Horizon, Host: Ted Simons

May 27, 2009

Host: Ted Simons

Healthcare Reform

  • The president and CEO of Scottsdale Healthcare talks about health care reform and Health for Life.
  • Tom Sadvary - President and C.E.O., Scottsdale Healthcare

View Transcript
Ted Simons:
President Barack Obama wants to reform our nation's healthcare system to make healthcare more affordable and make sure everyone is insured. Next week those issues will be addressed at a forum sponsored by the Arizona hospital and healthcare association. Here to tell us more, Tom Sadvary, president and C.E.O. of Scottsdale healthcare, thanks for joining us on Horizon.

Tom Sadvary:
Thanks, Ted. Happy to be here.

Ted Simons:
Healthcare must be reformed. Does everyone agree on that?

Tom Sadvary:
I think there's general consensus, Ted, that healthcare does need reform but there's obviously varied opinions as to how it happens. Healthcare reform discussions actually started many years ago as far back as Harry Truman's presidency. And I think the fact is that there's a lot of good things going on in healthcare right now, relative to excellent care givers, improvements in technology, quality of care is improving, life expectancy is improving, but there are obviously some major issues. Primarily in the area of costs that keep going up, the fact that there's over 40 million people in the country that have no health insurance, and the fact that there's some outcomes that are not what they should be in this system.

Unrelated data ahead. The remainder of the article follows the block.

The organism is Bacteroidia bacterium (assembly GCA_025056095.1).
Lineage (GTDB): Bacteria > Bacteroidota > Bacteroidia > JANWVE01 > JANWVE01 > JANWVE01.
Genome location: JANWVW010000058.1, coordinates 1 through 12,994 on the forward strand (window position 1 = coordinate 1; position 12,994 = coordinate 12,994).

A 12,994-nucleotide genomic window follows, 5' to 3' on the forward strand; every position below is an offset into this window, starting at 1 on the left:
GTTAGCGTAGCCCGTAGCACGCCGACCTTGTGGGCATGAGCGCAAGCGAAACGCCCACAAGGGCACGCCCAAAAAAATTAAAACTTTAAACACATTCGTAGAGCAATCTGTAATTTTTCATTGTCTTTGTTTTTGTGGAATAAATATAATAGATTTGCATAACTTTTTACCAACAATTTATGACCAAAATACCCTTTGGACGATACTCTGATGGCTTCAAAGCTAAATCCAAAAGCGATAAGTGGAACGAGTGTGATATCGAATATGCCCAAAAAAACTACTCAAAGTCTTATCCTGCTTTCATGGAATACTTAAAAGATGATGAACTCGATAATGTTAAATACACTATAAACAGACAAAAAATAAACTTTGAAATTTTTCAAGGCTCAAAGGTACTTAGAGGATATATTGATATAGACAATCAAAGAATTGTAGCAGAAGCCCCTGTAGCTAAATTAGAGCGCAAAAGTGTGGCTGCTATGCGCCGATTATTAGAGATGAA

Ted Simons:
So how do you ensure quality in a reformed system? Another way of putting this is how do you make sure you do no harm?

Tom Sadvary:
Well, the first thing to do is to make sure that we have a great educational system, because it ultimately ends up as being one patient at a time. So whether it's a nurse, a phlebotomist, physician, or any other care giver we have to make sure we're training the best people in the best way. Secondly I think we have to hold all the care givers accountable for results, and to try to get towards evidence based practice as much as possible, realizing that it's difficult to do a one size fits all when you're caring for patients. And lastly I think we have to be transparent. I think every care giver needs to be very transparent to the individual patient and to show the results and to get the consumer involved in his or her own healthcare as well.

Ted Simons:
You mention training people in the best way possible. Is that happening now?

Tom Sadvary: